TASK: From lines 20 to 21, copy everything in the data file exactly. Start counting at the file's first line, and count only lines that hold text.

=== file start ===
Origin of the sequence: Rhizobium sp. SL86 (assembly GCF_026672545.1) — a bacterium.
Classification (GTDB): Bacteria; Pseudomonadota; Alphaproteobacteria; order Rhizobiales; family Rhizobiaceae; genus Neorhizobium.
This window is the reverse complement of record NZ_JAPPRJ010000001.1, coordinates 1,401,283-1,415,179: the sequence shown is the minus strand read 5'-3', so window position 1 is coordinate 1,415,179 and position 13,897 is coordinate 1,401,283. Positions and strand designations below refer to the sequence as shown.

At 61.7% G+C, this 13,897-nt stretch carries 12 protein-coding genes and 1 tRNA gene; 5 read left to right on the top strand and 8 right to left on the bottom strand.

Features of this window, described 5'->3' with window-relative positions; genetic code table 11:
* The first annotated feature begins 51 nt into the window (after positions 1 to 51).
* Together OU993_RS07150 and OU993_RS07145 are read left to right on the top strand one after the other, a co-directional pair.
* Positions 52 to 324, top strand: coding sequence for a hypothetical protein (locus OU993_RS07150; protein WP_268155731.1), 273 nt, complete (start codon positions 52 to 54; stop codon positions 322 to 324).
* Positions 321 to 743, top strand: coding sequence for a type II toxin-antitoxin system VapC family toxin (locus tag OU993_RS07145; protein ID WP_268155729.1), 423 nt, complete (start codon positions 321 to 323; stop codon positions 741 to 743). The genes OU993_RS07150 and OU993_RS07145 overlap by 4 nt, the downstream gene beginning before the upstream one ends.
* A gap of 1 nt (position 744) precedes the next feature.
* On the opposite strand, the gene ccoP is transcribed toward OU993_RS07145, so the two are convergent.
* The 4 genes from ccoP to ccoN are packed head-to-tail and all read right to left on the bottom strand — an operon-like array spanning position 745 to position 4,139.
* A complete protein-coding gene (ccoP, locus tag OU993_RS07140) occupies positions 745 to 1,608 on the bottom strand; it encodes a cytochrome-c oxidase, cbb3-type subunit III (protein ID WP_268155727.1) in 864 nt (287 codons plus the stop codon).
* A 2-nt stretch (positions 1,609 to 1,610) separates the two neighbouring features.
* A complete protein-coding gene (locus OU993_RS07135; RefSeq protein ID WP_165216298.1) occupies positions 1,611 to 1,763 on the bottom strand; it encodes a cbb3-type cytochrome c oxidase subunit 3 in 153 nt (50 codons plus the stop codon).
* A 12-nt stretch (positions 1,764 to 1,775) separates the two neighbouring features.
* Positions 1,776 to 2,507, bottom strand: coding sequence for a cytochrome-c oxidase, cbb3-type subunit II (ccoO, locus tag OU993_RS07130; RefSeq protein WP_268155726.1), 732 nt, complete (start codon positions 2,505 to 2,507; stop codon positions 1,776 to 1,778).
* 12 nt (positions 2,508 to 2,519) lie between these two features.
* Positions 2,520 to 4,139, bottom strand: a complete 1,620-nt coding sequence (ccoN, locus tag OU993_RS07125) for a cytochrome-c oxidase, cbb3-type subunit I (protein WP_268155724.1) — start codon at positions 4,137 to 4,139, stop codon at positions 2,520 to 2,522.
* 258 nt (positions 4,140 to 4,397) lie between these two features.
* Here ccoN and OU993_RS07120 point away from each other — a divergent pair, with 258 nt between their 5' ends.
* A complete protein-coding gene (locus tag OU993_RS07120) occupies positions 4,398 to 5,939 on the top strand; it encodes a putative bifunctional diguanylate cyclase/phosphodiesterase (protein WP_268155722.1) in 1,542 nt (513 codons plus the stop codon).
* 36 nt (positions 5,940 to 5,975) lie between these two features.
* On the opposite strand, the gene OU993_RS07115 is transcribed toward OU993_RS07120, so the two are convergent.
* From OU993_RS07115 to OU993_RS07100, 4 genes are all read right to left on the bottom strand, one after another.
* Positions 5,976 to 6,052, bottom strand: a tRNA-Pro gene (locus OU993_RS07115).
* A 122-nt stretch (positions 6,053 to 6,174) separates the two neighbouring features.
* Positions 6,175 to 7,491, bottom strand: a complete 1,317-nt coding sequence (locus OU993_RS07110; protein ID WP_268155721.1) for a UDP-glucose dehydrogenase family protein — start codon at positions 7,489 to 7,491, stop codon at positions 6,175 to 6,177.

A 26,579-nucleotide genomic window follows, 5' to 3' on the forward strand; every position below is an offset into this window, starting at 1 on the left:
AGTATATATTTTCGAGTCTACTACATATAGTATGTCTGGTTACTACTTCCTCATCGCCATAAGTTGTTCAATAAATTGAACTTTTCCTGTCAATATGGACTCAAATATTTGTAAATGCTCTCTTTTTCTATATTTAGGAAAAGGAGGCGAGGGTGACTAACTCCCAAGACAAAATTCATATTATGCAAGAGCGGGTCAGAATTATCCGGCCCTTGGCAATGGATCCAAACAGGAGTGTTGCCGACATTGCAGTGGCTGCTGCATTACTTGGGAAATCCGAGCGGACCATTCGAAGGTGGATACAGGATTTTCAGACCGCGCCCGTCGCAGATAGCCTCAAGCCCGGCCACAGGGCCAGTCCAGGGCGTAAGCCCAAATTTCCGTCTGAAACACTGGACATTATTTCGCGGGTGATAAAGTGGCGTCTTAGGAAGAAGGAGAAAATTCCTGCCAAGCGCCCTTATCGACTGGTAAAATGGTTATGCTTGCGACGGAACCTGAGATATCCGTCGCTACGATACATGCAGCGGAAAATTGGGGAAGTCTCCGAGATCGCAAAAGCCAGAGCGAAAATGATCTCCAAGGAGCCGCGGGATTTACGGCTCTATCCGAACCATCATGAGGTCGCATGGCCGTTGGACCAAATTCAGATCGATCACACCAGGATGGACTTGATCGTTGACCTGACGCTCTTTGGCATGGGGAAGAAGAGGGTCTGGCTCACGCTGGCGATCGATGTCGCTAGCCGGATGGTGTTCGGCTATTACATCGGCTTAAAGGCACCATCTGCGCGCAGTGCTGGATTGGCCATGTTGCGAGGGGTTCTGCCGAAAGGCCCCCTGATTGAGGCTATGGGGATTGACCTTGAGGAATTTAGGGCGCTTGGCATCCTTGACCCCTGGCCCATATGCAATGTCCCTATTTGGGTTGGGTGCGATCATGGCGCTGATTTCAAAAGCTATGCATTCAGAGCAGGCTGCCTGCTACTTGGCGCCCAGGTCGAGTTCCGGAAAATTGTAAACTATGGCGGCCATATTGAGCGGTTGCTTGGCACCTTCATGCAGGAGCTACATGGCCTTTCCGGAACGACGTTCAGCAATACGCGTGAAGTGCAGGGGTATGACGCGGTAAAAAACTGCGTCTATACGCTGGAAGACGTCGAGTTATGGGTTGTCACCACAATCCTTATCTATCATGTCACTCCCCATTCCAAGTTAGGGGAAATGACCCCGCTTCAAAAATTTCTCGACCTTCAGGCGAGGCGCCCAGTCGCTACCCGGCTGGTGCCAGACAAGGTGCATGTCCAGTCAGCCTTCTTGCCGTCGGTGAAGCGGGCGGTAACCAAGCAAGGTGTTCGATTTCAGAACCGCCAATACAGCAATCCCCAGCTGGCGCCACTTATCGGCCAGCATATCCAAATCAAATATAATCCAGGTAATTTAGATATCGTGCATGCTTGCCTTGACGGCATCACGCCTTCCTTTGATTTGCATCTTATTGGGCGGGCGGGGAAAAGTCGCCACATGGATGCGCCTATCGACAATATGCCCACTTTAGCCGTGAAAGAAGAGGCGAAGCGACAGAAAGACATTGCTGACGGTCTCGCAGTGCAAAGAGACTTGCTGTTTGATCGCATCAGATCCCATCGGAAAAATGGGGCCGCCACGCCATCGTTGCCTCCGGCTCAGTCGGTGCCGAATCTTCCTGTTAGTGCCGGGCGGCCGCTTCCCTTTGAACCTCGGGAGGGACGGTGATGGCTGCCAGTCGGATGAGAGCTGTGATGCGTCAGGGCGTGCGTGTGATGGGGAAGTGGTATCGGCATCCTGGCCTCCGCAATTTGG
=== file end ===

* 258 nt (positions 4,140 to 4,397) lie between these two features.
* Here ccoN and OU993_RS07120 point away from each other — a divergent pair, with 258 nt between their 5' ends.